Assets consist of anything that brings money in (income-generating) or anything that can be sold and converted to cash. A company's assets include cash or other cash equivalents (e.g. bonds, stocks and other investment vehicles). They also include physical properties such as buildings, vehicles, equipment, furniture, and inventory. Even intangible properties like brand value, trademarks, goodwill, etc. are considered assets. As long as something has value (whether such value is directly quantifiable or not), it can be considered an asset by a company and it thus has a place at the right-hand side of the company's balance sheet.

    In a balance sheet, assets are generally listed according to liquidity (the ease by which they may be converted to cash). The most liquid (e.g. receivables, investments in the money market and inventory) come first and the least liquid (e.g. equipment, buildings, real estate) come last.

  • Liabilities

    Liabilities are the opposite of assets. If assets bring money in (or has the potential to bring money in) to the company, liabilities drain money away.

    A company's liabilities consist of its financial obligations such as

    • loans taken out to finance the company's expansion or the launch of a new product line,
    • mortgages taken out to purchase real estate or to renovate the company's buildings,
    • monies owed to suppliers and service providers,
    • and other recurring, operating expenses like the employee payroll, consultant fees, utility bills, procurement of office supplies, taxes, and insurance premiums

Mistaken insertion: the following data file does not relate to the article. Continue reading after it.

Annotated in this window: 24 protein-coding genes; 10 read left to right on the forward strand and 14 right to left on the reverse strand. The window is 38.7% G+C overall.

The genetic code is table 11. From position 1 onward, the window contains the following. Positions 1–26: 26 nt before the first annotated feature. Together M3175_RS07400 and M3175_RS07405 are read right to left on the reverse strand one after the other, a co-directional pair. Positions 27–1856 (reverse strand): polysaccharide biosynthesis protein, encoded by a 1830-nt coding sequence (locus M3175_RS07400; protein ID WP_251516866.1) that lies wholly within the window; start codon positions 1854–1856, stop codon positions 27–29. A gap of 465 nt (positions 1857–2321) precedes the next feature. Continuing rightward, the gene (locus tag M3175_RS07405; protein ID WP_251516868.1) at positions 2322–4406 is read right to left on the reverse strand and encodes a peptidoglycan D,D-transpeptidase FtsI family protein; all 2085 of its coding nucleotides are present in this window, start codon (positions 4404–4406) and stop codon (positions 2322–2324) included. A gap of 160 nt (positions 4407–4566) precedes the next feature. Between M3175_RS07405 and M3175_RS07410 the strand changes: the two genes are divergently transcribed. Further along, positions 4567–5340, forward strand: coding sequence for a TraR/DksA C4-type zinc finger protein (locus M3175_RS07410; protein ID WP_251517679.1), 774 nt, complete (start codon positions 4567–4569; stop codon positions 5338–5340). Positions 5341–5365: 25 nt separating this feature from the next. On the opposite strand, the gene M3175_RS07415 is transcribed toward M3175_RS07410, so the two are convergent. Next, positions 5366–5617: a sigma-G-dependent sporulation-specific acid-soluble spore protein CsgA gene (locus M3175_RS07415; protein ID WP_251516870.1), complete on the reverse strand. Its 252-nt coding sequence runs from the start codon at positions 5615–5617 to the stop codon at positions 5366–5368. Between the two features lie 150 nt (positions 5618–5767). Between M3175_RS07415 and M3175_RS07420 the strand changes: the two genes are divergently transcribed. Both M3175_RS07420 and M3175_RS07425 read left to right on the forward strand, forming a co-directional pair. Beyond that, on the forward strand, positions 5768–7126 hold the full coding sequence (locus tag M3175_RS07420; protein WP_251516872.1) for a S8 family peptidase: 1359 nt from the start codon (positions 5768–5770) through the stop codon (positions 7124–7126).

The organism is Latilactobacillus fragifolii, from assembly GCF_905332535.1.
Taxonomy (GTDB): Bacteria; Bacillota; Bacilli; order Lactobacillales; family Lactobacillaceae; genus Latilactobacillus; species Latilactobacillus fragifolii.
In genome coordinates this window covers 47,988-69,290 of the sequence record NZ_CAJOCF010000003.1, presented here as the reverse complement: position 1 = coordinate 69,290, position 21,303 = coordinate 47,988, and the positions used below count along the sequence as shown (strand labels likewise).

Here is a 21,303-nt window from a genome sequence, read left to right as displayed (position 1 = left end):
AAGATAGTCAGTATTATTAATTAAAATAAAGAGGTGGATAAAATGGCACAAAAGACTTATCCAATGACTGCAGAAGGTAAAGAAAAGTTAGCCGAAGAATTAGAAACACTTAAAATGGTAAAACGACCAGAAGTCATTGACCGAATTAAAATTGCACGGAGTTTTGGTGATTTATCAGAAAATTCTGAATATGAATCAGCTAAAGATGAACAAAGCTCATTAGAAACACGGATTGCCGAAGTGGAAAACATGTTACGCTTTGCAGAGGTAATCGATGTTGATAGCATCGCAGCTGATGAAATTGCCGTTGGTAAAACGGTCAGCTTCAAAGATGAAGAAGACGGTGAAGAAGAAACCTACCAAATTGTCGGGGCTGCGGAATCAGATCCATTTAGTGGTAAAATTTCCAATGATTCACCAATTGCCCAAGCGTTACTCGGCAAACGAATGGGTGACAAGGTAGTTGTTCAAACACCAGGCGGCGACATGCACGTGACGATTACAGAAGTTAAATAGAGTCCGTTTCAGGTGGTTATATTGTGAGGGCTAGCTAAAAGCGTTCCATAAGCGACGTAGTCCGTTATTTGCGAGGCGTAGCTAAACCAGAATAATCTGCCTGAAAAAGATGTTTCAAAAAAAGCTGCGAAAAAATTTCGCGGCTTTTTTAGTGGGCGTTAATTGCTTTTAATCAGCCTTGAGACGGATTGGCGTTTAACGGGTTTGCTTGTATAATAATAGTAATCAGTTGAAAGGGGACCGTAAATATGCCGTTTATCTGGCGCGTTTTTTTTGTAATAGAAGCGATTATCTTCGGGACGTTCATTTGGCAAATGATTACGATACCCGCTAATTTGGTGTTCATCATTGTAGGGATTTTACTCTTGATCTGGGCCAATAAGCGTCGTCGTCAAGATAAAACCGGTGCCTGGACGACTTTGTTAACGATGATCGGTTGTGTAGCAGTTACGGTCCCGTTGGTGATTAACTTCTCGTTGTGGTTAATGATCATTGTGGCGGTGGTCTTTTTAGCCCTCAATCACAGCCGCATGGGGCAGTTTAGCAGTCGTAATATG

In a balance sheet, liabilities are usually arranged according to their due dates. They are also ordered according to priority. Short-term liabilities (liabilities that a company expects or needs to pay off before the year is out) come first. Long-term liabilities (liabilities that the company must shoulder for many more years to come) come last.

  • Shareholders' equity

    The shareholders' equity represents the net value of the company at reporting time. It is a company's net value because this is what's left over if all of the company's assets are liquidated and all of its liabilities are paid off. It also represents the part of the company that its owners (the shareholders) actually own.

The three components are related to each other. In a balance sheet, everything must "balance out" - thus its name. Specifically, the sum of a company's liabilities and its shareholders' equity must equal that of its assets. After all, a company's assets have been acquired by incurring liabilities and sourcing capital from investors.